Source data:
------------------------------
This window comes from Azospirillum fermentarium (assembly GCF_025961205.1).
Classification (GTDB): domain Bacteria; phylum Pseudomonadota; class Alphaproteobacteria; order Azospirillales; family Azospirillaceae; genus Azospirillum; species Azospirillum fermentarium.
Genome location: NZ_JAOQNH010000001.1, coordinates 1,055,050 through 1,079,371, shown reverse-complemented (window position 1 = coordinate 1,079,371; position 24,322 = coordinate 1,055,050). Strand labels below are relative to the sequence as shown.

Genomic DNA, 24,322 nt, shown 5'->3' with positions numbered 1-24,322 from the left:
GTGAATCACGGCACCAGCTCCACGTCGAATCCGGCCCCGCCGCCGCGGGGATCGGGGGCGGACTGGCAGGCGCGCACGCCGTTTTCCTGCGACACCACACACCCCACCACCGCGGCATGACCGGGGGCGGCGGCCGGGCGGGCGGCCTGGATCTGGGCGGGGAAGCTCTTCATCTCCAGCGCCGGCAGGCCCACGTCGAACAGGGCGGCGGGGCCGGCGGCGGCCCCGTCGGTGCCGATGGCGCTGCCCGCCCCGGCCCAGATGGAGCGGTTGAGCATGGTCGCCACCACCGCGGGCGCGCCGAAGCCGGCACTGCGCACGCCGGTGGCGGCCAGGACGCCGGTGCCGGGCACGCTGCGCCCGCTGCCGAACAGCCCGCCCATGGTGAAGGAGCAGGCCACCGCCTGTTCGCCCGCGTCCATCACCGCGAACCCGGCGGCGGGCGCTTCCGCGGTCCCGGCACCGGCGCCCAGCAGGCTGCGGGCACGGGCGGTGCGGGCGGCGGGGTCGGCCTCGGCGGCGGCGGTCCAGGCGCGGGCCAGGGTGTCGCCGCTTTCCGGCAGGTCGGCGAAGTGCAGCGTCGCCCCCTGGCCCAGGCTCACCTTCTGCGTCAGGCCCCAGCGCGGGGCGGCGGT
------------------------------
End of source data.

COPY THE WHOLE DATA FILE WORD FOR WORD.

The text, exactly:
This window comes from Azospirillum fermentarium (assembly GCF_025961205.1).
Classification (GTDB): domain Bacteria; phylum Pseudomonadota; class Alphaproteobacteria; order Azospirillales; family Azospirillaceae; genus Azospirillum; species Azospirillum fermentarium.
Genome location: NZ_JAOQNH010000001.1, coordinates 1,055,050 through 1,079,371, shown reverse-complemented (window position 1 = coordinate 1,079,371; position 24,322 = coordinate 1,055,050). Strand labels below are relative to the sequence as shown.

Genomic DNA, 24,322 nt, shown 5'->3' with positions numbered 1-24,322 from the left:
GTGAATCACGGCACCAGCTCCACGTCGAATCCGGCCCCGCCGCCGCGGGGATCGGGGGCGGACTGGCAGGCGCGCACGCCGTTTTCCTGCGACACCACACACCCCACCACCGCGGCATGACCGGGGGCGGCGGCCGGGCGGGCGGCCTGGATCTGGGCGGGGAAGCTCTTCATCTCCAGCGCCGGCAGGCCCACGTCGAACAGGGCGGCGGGGCCGGCGGCGGCCCCGTCGGTGCCGATGGCGCTGCCCGCCCCGGCCCAGATGGAGCGGTTGAGCATGGTCGCCACCACCGCGGGCGCGCCGAAGCCGGCACTGCGCACGCCGGTGGCGGCCAGGACGCCGGTGCCGGGCACGCTGCGCCCGCTGCCGAACAGCCCGCCCATGGTGAAGGAGCAGGCCACCGCCTGTTCGCCCGCGTCCATCACCGCGAACCCGGCGGCGGGCGCTTCCGCGGTCCCGGCACCGGCGCCCAGCAGGCTGCGGGCACGGGCGGTGCGGGCGGCGGGGTCGGCCTCGGCGGCGGCGGTCCAGGCGCGGGCCAGGGTGTCGCCGCTTTCCGGCAGGTCGGCGAAGTGCAGCGTCGCCCCCTGGCCCAGGCTCACCTTCTGCGTCAGGCCCCAGCGCGGGGCGGCGGT